Castro adds: "We cannot forget the participation of this province in the fight against the mercenaries. There has not been a fight in the past or present where they have not been there in the front row."

Mentioning his visit to the local biotechnology center on 30 September, Castro explains: "One cannot imagine all the things they are doing. One would like everyone to witness what they are doing. The slides showed us how the work is done through the application of the most modern technologies to improve the strains and increase varieties and the work done with plantains following the sigatoka, which practically wiped out the plantain. Sigatoka caused great harm to existing varieties of plantain. This plague was most surely introduced by the enemy, because the enemy does not tire of doing things that serve as obstacles to our development and block the people's food supply. The plague appeared along an air corridor. In Camaguey Province it caused great harm to plantains, one of the main foods. Now there are new varieties that have been introduced and are being improved. When a new variety is introduced it must be done rapidly. The country's acquired capability to multiply varieties through the use of absolutely new techniques is amazing."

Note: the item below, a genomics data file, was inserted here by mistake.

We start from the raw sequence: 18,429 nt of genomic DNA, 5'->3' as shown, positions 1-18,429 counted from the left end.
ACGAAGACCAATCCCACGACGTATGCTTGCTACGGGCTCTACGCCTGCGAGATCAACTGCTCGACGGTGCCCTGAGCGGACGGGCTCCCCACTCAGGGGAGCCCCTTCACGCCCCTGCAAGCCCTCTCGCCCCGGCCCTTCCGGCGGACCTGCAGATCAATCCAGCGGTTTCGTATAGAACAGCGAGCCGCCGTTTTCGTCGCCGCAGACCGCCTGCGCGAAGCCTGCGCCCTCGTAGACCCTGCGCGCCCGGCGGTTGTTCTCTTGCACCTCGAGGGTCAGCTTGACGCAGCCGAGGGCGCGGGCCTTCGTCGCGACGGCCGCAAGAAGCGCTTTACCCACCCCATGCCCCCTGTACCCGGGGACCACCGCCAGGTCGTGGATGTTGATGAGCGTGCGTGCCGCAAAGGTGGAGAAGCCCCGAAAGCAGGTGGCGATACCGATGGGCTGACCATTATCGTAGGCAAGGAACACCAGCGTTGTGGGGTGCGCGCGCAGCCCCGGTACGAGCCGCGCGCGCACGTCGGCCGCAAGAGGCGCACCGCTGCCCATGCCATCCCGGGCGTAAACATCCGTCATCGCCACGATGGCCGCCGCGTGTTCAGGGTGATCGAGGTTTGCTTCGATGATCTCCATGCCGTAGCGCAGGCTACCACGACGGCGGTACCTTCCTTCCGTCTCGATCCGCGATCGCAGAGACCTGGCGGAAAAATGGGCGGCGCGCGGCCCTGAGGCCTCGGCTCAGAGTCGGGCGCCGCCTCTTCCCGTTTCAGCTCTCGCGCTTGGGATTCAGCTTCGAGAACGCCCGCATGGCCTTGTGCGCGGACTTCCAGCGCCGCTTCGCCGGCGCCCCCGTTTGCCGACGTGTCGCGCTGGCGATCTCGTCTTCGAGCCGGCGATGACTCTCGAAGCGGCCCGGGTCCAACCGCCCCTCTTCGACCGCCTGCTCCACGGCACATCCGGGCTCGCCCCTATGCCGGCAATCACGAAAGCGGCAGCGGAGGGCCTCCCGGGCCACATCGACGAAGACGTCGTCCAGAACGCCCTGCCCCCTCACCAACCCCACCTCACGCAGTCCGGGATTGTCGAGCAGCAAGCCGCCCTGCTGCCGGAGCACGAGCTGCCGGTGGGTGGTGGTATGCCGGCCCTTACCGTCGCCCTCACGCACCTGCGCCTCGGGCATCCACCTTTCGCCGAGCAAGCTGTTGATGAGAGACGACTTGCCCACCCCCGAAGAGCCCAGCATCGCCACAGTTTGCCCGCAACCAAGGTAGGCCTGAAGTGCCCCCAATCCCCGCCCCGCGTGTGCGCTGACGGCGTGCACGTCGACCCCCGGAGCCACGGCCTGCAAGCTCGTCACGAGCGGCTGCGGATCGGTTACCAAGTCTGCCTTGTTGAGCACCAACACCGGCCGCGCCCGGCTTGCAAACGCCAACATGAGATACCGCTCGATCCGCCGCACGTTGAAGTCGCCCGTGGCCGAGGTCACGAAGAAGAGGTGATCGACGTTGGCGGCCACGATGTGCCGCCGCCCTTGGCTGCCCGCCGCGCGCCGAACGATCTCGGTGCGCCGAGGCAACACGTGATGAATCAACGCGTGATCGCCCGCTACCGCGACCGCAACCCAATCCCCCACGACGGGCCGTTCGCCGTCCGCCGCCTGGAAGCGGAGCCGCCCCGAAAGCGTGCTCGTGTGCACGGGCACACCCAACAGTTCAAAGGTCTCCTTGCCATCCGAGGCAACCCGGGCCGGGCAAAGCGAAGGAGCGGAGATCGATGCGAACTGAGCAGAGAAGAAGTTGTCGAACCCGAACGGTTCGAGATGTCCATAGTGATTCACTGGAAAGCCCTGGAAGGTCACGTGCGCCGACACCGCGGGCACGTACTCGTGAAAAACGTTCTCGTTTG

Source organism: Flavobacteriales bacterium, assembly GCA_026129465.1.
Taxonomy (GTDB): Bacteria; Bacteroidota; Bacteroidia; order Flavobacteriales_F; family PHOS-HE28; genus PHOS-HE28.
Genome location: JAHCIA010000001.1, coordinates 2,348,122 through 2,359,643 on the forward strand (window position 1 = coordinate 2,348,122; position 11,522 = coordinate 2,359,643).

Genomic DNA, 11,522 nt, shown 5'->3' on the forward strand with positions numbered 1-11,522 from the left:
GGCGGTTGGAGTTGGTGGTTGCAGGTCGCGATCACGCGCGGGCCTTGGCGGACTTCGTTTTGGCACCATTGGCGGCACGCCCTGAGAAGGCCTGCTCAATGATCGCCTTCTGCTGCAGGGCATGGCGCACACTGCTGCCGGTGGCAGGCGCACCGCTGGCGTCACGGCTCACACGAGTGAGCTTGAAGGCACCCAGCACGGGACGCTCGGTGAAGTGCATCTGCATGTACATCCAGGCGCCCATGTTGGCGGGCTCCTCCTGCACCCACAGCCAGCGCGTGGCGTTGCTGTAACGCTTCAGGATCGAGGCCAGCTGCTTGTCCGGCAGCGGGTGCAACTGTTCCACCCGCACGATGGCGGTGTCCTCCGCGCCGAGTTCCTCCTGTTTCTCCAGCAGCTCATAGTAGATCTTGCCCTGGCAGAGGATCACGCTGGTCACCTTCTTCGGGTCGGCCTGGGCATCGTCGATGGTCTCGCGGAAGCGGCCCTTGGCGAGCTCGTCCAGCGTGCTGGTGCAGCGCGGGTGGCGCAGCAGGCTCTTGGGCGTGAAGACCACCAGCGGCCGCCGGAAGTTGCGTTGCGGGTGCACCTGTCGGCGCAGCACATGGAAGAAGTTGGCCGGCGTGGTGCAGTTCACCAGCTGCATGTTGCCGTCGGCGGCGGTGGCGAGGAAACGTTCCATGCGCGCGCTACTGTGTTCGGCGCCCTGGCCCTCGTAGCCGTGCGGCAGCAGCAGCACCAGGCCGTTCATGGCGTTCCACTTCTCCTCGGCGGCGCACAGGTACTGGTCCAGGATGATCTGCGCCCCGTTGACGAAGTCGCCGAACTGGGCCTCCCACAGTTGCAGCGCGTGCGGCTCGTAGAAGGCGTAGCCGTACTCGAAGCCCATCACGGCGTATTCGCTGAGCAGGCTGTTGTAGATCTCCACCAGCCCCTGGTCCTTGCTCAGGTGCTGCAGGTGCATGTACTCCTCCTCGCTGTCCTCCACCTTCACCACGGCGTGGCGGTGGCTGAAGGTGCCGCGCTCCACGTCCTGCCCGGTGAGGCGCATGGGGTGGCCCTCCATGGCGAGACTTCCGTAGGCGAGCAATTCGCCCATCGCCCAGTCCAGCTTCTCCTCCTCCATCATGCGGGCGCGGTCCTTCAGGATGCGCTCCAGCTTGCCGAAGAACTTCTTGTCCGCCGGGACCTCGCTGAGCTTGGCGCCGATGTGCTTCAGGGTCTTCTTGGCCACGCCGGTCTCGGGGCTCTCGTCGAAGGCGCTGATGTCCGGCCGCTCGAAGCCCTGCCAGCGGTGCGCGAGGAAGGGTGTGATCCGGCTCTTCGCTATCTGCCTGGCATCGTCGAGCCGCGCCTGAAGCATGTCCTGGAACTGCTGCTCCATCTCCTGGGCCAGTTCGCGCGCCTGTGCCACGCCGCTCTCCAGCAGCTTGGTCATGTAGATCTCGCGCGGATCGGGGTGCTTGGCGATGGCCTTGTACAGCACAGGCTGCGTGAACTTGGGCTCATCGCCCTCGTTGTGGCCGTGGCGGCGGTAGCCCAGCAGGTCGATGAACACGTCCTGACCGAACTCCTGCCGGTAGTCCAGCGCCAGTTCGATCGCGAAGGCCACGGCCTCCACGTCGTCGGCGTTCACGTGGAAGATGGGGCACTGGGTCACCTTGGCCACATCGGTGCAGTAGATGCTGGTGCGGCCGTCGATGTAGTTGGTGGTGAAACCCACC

Castro then talks about the province's successes in the social field. He says the province of Villa Clara ranks first in education and that the infant mortality rate in the province has dropped.

Castro admits to becoming mixed up with the names Santa Clara and Villa Clara and explains: "I correct myself: Wherever I said Santa Clara I should have said Villa Clara [applause] and wherever I said Villa Clara I should have said Santa Clara. Please, those who edit and prepare the speeches for publication please make this correction. Well, everyone understood. I now ask myself, how [words indistinct]. It is said that Villa Clara is the entire province. Then why do they call it villa? Why do they call a province a villa instead of calling a city or a town a villa? Logic tells me this."